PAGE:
Secret Scotland

If it's secret, and in Scotland…

Revealing ‘Comments’ response to whisky fraud confirmation

Looking at the ‘Comments’ made following the articles about the discovery/conformation that around a third of Scotch whisky which demand high prices due to their classification as ‘Vintage’ is revealing.

Third of rare Scotch whiskies tested found to be fake

I won’t waste time and effort quoting any particular one, since so many are similar.

What I find interesting is that most are made by people who are clearly envious of anybody that has money, as the cast disparaging remarks about the whisky, and those unwise enough to speculate on its value.

Few, if any, of those commenting seem to realise that this is ANOTHER organised fraud, and example of counterfeiting which, in this case is easy to point at wealthy speculators. The commenters seem to be too thick to realise that the same criminals are targeting them with many other counterfeit goods nowadays, which may be as silly as designer label or brand-name rubbish (which can have silly prices), or more serious if it relates to medicinal products.

It’s one thing to lose some money, quite another to lose your life or health to that particular type of crime.

It’s no surprise to find that vintage whisky has been targeted, just as ‘normal’ whisky has been counterfeited.

Anything that can attract ‘premium pricing’ for no actual good reason is an obvious target for the counterfeiters, who can produce visually similar item for pennies (in relative cost terms), and sell it for the same elevated price as the genuine item.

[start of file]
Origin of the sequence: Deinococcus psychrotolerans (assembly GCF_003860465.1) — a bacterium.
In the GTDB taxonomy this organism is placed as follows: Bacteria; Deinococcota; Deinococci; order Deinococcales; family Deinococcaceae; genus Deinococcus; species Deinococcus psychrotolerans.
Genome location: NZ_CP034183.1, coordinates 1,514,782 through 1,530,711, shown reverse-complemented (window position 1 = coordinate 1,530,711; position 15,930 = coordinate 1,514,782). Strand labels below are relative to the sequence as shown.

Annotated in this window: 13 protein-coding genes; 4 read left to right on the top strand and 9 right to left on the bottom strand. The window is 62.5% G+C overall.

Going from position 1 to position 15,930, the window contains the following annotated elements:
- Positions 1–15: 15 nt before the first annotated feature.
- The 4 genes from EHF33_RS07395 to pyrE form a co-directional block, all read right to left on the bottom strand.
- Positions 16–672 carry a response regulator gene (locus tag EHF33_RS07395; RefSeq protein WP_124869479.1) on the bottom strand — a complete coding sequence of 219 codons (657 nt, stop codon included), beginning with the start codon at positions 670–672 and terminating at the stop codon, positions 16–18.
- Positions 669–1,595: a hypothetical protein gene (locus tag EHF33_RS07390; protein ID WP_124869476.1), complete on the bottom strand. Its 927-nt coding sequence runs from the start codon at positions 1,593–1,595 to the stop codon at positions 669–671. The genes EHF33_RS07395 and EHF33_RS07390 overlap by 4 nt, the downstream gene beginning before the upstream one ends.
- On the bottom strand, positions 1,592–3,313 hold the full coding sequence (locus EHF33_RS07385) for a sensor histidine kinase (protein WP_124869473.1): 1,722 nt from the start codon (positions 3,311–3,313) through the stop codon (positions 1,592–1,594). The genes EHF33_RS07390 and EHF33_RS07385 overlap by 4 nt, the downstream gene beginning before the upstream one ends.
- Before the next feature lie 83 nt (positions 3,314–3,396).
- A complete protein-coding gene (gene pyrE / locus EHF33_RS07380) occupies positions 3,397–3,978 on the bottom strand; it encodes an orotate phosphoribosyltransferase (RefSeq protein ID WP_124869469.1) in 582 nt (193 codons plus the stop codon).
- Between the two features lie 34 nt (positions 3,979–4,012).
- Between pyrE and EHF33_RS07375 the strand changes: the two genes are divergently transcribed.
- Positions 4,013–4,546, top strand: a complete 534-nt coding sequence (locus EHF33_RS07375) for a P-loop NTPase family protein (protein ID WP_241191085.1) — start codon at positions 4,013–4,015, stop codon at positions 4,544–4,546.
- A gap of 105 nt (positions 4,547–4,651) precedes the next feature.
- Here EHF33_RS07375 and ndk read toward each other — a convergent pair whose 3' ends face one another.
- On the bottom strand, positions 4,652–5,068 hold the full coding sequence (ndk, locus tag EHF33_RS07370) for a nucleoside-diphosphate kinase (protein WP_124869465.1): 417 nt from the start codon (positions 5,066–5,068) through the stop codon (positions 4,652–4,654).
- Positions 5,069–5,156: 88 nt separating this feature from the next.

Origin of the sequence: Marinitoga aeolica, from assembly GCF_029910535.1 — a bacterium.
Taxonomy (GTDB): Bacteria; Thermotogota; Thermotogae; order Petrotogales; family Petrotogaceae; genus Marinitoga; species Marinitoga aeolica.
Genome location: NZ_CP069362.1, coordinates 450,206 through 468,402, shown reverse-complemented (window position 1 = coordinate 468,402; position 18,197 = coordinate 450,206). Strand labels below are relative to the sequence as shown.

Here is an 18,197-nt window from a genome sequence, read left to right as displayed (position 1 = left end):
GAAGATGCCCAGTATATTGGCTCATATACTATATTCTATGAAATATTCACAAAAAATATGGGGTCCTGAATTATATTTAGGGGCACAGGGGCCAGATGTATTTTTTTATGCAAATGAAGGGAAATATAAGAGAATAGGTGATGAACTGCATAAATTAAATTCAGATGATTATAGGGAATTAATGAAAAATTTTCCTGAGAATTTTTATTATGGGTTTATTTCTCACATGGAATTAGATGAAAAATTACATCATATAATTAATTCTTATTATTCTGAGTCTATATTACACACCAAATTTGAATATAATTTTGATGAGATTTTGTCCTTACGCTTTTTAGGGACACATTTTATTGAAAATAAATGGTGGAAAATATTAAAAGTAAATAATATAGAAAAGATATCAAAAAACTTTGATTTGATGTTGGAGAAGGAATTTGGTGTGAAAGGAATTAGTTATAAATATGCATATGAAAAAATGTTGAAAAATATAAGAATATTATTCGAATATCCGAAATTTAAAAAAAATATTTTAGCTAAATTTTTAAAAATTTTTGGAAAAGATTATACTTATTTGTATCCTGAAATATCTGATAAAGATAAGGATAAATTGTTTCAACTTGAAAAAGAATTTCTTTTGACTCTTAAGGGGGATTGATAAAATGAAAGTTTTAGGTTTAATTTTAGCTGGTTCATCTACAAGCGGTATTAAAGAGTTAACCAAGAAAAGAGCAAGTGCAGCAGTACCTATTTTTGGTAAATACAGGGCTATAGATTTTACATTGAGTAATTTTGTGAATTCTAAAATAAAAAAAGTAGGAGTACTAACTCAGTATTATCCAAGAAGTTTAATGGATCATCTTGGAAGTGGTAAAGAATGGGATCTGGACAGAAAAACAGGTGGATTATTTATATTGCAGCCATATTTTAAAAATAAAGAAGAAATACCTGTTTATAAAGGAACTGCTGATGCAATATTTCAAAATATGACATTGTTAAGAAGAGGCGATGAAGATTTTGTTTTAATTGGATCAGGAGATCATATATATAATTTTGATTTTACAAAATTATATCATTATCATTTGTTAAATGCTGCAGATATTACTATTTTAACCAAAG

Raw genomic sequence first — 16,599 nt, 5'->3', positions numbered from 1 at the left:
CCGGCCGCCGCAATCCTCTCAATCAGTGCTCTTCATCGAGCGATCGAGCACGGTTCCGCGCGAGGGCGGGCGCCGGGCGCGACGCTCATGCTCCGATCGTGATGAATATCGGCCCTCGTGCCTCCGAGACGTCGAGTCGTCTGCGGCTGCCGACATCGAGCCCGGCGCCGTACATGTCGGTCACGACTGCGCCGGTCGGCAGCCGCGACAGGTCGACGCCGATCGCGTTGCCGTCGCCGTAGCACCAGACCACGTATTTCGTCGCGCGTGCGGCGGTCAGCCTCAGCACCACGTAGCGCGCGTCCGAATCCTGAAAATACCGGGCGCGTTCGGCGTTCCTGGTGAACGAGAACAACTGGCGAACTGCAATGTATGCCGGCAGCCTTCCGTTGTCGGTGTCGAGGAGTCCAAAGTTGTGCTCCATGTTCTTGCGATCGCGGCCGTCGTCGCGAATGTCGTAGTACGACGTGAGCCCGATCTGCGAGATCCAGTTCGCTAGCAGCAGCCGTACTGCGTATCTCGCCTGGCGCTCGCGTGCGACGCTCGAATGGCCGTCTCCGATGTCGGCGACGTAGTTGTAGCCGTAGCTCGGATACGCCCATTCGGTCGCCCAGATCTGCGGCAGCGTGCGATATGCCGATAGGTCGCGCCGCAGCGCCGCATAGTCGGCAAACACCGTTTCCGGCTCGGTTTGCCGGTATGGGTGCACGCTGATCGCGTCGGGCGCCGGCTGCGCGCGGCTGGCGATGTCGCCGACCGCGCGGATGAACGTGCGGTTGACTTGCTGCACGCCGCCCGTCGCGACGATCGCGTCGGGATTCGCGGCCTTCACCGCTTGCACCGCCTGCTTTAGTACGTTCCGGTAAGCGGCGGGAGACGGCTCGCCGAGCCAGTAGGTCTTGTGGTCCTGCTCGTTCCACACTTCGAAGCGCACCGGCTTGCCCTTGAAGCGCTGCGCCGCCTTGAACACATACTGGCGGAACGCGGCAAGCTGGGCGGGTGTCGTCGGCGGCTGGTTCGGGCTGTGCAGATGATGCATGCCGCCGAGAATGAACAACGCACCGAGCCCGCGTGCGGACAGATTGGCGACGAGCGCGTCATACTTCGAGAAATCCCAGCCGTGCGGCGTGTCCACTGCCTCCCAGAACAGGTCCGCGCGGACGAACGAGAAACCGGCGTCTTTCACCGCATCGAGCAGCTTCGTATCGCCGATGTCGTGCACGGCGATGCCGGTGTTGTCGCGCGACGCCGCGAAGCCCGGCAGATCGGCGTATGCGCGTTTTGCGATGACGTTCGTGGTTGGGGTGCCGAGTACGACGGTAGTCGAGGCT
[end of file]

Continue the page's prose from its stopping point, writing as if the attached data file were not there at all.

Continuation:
Getting caught is unlikely, as they people really making the money are well removed from the sharp end, being organisers who set up manufacture in distant plants, and distribution at arm’s length. They can afford to walk away from all those facilities, and just set up elsewhere with others ready to stand in the front line.

It’s like the classic car ‘boom’ seen years ago, where just about any old wreck was worth sending for a back-street restoration, with bits being tacked together to create a body that could be packed out with filler, painted and made to look shiny and new, while being a wreck underneath, almost impossible to detect without taking it apart.

But it would do that itself after a few years, as the rotten metal hidden beneath the filler and paint carried on rusting, weakened, blistered, and gave itself away.

After a while, the best way to find a genuine classic was to find one that wasn’t worth the price being asked, and had its restoration documented. That was because many such cars (once the bubble burst) simply weren’t worth the cost of a genuine restoration, although quite a few did get such a job done properly when the prices were high.

At least that (classic) cars has settled down to something more realistic, although the historic marques and genuine rarities seem to have become even more valued by speculators as a result, and looking at their auction prices can make your eyes water.

Even so, I’m still intrigued to find new buyers are still being caught out by replicas, and buy what they think is an exotic super car, only to find it is a shell mounted on an ordinary road car chassis with a little engine buried inside. They’re so keen on their bargain, they will grab it without even a test drive, and only find out when it is delivered.

In those days, the poor people insulted the expensive car buyer by declaring them all to be Yuppies.

Now, the poor people insult the expensive whisky buyer by declaring them to have sense of taste, and that whisky tastes disgusting anyway.

Pity both really just showed the poor people were just jealous.

Fake Whisky

Fake Whisky

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21/12/2018 - Posted by | Civilian | , ,

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